Abstract The subject of oxidation presents one of the most fascinating themes in the entire domain of chemistry. The various views which have been held regarding the nature of combustion and oxidation have always exercised a profound influence on chemical thought and on biological science and medicine. Modern views regarding the nature of oxidation date from the work of Lavoisier, who observed that, in the process of oxidation, oxygen adds itself to the substance oxidized, and that the resulting one or more products weigh more than the original material by exactly the weight of oxygen required to effect the oxidation. It is not within the scope of this lecture to recount the views which have been held regarding the mechanism of oxidation in general. It would also be quite futile to review the whole subject of vital oxidation in the time at our disposal. I shall therefore confine my remarks to References 1. Kastle and Loevenhart: Am. Chem. Jour. , 1901, xxvi, 539. 2. Loevenhart: Therap. Monatsch. , 1905, p. 426. 3. Meyer, Victor: Ber. d. deutsch. chem. Gesellsch. , 1892, xxv, 2632Crossref 4. 1893, xxvi, 1354, 1727 5. 1894, xxvii, 1600. 6. Grove and Loevenhart: Jour. Pharmacol. and exper. Therap. , 1911, iii, 101. 7. Arkin: Jour. Pharmacol. and exper. Therap. , 1911, iii, 145. 8. Grove and Loevenhart: Jour. Pharmacol. and exper. Therap. , 1911, iii, 131. 9. Eyster and Loevenhart: Jour. Pharmacol. and exper. Therap. , 1913, v, 21. 10. Gasser and Loevenhart: Jour. Pharmacol. and exper. Therap. , 1914, v, 239. 11. Stewart: Jour. of Physiol. , 1894, xv, 4. 12. Loevenhart: Arch. f. d. ges. Physiol. (Pflüger's) , 1913, cl, 379.Crossref 13. Gasser and Loevenhart: Jour. of Pharmacol. and exper. Therap. , 1914, v, 239. 14. Verzár: Jour. Physiol. , 1912, xliv, 243. 15. Barcroft and Piper: Jour. of Physiol. , 1912, xliv, 359. 16. Hill, A. V.: Jour. Physiol. , 1913, xlvi, 28. 17. Bert, Paul: La pression barométrique, 1878, p. 1108 18. Compt. rend. Acad. , 1882, xciv, 805. 19. A description of this apparatus will soon be published. 20. Benedict: Deutsch. Arch. f. klin. Med. , 1912, cvii, 156. 21. Williams : Jour. Biol. Chem. , 1912, xii, 317. 22. A complete account of these experiments will soon be published. 23. Clowes and Redwood : Proc. Royal Soc. London , 1894, lvi, 2. 24. Hektoen, L.: Tr. Chicago Pathological Soc. , 1911, viii, 138. 25. Jour. Pharmacol. and exper. Therap. , 1912, iii, 223 26. Jour. Am. Med. Assn. , 1912, lix, 1598Crossref 27. Ztschr. f. d. ges. exper. Med. , 1913, ii, 19, and oral communication. 28. Jacobi, Abraham: Tr. Med. Soc., New York , 1879, p. 365.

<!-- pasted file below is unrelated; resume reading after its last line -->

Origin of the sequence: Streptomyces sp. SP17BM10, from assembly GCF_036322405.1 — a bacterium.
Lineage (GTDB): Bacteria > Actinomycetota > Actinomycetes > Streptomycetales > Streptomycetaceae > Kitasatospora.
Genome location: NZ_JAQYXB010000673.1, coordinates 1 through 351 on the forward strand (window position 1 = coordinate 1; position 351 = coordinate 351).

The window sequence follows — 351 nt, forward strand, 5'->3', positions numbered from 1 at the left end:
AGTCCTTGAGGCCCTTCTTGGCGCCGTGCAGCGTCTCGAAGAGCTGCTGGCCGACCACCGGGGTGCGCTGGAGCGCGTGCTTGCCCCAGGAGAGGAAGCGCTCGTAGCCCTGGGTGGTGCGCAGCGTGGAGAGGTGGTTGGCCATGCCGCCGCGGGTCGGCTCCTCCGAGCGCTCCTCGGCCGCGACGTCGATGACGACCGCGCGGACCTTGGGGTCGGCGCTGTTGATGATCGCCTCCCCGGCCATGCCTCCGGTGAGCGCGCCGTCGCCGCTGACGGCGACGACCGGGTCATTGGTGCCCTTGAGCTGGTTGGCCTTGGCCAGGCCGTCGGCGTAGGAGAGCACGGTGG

Journal

Archives of Internal MedicineAmerican Medical Association

Published: Jun 1, 1915

References

You’re reading a free preview. Subscribe to read the entire article.


DeepDyve is your
personal research library

It’s your single place to instantly
discover and read the research
that matters to you.

Enjoy affordable access to
over 18 million articles from more than
15,000 peer-reviewed journals.

All for just $49/month

Explore the DeepDyve Library

Search

Query the DeepDyve database, plus search all of PubMed and Google Scholar seamlessly

Organize

Save any article or search result from DeepDyve, PubMed, and Google Scholar... all in one place.

Access

Get unlimited, online access to over 18 million full-text articles from more than 15,000 scientific journals.

Your journals are on DeepDyve

Read from thousands of the leading scholarly journals from SpringerNature, Wiley-Blackwell, Oxford University Press and more.

All the latest content is available, no embargo periods.

See the journals in your area

DeepDyve

Freelancer

DeepDyve

Pro

Price

FREE

$49/month
$499/year

Save searches from
Google Scholar,
PubMed

Create folders to
organize your research

Export folders, citations

Read DeepDyve articles

Abstract access only

Unlimited access to over
18 million full-text articles

Print

20 pages / month